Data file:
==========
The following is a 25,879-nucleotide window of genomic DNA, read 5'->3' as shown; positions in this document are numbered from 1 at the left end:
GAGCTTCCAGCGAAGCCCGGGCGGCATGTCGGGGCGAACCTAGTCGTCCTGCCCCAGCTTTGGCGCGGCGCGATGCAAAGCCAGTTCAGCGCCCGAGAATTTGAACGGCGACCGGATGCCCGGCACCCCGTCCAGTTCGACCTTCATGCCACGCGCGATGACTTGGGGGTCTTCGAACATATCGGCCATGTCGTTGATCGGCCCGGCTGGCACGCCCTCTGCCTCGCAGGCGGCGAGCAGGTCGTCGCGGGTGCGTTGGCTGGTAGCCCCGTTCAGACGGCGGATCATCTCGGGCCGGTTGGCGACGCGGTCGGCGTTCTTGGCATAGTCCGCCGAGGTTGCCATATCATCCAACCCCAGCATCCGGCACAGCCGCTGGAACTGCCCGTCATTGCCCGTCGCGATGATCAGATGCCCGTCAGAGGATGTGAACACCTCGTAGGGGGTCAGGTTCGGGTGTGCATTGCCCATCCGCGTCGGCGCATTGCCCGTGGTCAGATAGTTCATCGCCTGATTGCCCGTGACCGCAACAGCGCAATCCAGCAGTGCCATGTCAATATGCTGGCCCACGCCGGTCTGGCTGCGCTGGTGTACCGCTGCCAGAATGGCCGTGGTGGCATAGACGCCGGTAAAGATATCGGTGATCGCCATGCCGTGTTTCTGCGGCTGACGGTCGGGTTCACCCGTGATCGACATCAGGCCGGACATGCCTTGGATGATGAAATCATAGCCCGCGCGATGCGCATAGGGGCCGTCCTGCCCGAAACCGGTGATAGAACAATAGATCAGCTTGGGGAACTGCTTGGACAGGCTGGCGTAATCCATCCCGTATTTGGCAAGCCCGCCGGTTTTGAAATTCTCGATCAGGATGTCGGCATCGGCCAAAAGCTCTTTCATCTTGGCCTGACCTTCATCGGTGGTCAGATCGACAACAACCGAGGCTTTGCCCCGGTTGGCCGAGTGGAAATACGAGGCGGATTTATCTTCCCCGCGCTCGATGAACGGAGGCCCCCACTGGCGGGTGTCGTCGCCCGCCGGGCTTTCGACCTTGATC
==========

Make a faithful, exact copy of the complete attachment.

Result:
The following is a 25,879-nucleotide window of genomic DNA, read 5'->3' as shown; positions in this document are numbered from 1 at the left end:
GAGCTTCCAGCGAAGCCCGGGCGGCATGTCGGGGCGAACCTAGTCGTCCTGCCCCAGCTTTGGCGCGGCGCGATGCAAAGCCAGTTCAGCGCCCGAGAATTTGAACGGCGACCGGATGCCCGGCACCCCGTCCAGTTCGACCTTCATGCCACGCGCGATGACTTGGGGGTCTTCGAACATATCGGCCATGTCGTTGATCGGCCCGGCTGGCACGCCCTCTGCCTCGCAGGCGGCGAGCAGGTCGTCGCGGGTGCGTTGGCTGGTAGCCCCGTTCAGACGGCGGATCATCTCGGGCCGGTTGGCGACGCGGTCGGCGTTCTTGGCATAGTCCGCCGAGGTTGCCATATCATCCAACCCCAGCATCCGGCACAGCCGCTGGAACTGCCCGTCATTGCCCGTCGCGATGATCAGATGCCCGTCAGAGGATGTGAACACCTCGTAGGGGGTCAGGTTCGGGTGTGCATTGCCCATCCGCGTCGGCGCATTGCCCGTGGTCAGATAGTTCATCGCCTGATTGCCCGTGACCGCAACAGCGCAATCCAGCAGTGCCATGTCAATATGCTGGCCCACGCCGGTCTGGCTGCGCTGGTGTACCGCTGCCAGAATGGCCGTGGTGGCATAGACGCCGGTAAAGATATCGGTGATCGCCATGCCGTGTTTCTGCGGCTGACGGTCGGGTTCACCCGTGATCGACATCAGGCCGGACATGCCTTGGATGATGAAATCATAGCCCGCGCGATGCGCATAGGGGCCGTCCTGCCCGAAACCGGTGATAGAACAATAGATCAGCTTGGGGAACTGCTTGGACAGGCTGGCGTAATCCATCCCGTATTTGGCAAGCCCGCCGGTTTTGAAATTCTCGATCAGGATGTCGGCATCGGCCAAAAGCTCTTTCATCTTGGCCTGACCTTCATCGGTGGTCAGATCGACAACAACCGAGGCTTTGCCCCGGTTGGCCGAGTGGAAATACGAGGCGGATTTATCTTCCCCGCGCTCGATGAACGGAGGCCCCCACTGGCGGGTGTCGTCGCCCGCCGGGCTTTCGACCTTGATC